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Case Title:

Tata Motors' Rs. One - Lakh Car Project: Opportunities & Challenges

Publication Year : 2006

Authors: Saravanan I B

Industry: Automobiles

Region:India

Case Code: CCA0039C

Teaching Note: Available

Structured Assignment: Not Available

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Abstract:

In May 2006, Tata Motors, India’s largest automobile company, announced its first plant to manufacture a small car costing approximately Rs.1 lakh, causing uproar in the Indian automobile industry. Ratan Tata (Exhibit I) said that the car would create a new paradigm in low-cost personal transport, carve out a new market segment and reach the broader base of the pyramid

Apart from kindling the interests of millions of future car owners in India, the Rs.1 lakh car project of Tata Motors initiated debates in the industry about the feasibility of such a low priced car and its conformity to the safety and emission standards. Established auto manufacturers felt that Tata Motors’ project was too ambitious when viewed against the inevitable price increase of steel and other raw materials in future. They also opined that it would be very challenging for the Tatas to retain the price tag. But Ratan Tata went ahead with the strategic alliance with Fiat Auto SpA, constructing an assembly plant in West Bengal and looking for never-before moves like using reengineered plastics and adhesives instead of welding metal components to keep the car light and affordable. Tata was confident that his one-lakh car would appeal to the masses, as did his Indica, and would sell in sufficient volumes

The engine for the small car project codenamed Project X3, was likely to be a Euro IV compliant, 30 – 35 bhp, 700cc petrol engine, The car would have 'continuously variable transmission (CVT) technology. Italian design house, IDEA, which worked with Tata Motors on Indica will be designing the aesthetic and aerodynamic model. The other cost-cutting measure related to the intensive use of plastics on the body of the car. Developers for the project were experimenting on carbon-fiber composites from renewable resources which would offer a strong but incredibly lightweight alternative. The company was considering 3-4 sites to produce the 'people's car', whose engines and power-train would be developed in-house. Tata was also reported to be in talks with the TVS, the Hero and the Kinetic Motor groups to co-invest in the assembly facilities in other locations. Tata Motors reasoned that by 2007, the launch year of small car, the top-end price for motorcycles would be Rs. 70,000 to Rs. 80,000. Hence, a car priced at Rs. 1 lakh would be a perfect and safer alternative. Tata also eyed the possibilities of exporting to south East Asian countries like Vietnam, Malaysia and Indonesia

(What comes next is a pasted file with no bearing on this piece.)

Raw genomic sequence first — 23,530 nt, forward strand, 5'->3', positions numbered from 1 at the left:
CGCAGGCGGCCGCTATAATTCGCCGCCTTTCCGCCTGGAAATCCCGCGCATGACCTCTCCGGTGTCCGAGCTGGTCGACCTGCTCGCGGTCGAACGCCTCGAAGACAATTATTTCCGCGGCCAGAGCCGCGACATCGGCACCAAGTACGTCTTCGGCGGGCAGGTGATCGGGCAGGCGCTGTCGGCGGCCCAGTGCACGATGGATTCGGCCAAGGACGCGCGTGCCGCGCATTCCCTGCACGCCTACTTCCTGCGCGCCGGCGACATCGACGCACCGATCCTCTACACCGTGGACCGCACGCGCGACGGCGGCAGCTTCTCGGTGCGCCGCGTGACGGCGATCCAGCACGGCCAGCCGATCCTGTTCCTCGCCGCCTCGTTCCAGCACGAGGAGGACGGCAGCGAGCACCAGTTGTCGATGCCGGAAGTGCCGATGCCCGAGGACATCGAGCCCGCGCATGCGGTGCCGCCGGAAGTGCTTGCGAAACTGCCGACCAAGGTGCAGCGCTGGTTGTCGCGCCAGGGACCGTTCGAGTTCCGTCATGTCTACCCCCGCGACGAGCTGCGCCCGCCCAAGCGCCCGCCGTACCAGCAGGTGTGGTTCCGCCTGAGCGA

As of 2006, the annual size of the global car market was around 50 million units, of which the Asian numbers, excluding Japan and Korea, might be under three million indicating the unsaturated nature of the car market in Asia. Added to this would be the market of the high priced two wheelers. A perfect entry price for these populous countries would be in the range of $2,000-3,000 which would open up these markets and buildup unprecedented volumes. While India had the engineering skills and innovative industry leadership, China could be a source for mass manufacturing. An alliance which synergizes these abilities could create opportunities dethroning Japan and Korea as automobile leaders in Asia. A huge market thus developed would have scope for not only Tata Motors, but other players from both the nations.

Pedagogical Objectives:

  • The Indian automobile industry
  • Tata Motors and its various products
  • Possibilities for a Rs. One lakh car in India
  • Various challenges such a car would face in the Indian market
  • Opportunities available for the car in India and markets abroad
  • Technologies and components going into car making

Keywords : Tata Motors; Rs. One lakh Car; Project X3; Indian Automobile Industry; Growth strategy of Carrefour in China; IDEA Designer for Tata Motors’ cars; Reengineered Plastics for interiors; Tata Motors plant; Singur; West Bengal; Two wheeler and Four wheeler Industry in India; Export possibilities for small cars; Small cars; Tata Ryerson and Tata Motorfinance; Core Competency & Competitive Advantage Case Study; Quadricycles; Aerodynamics and aesthetics in small car; Automobile consortium in India

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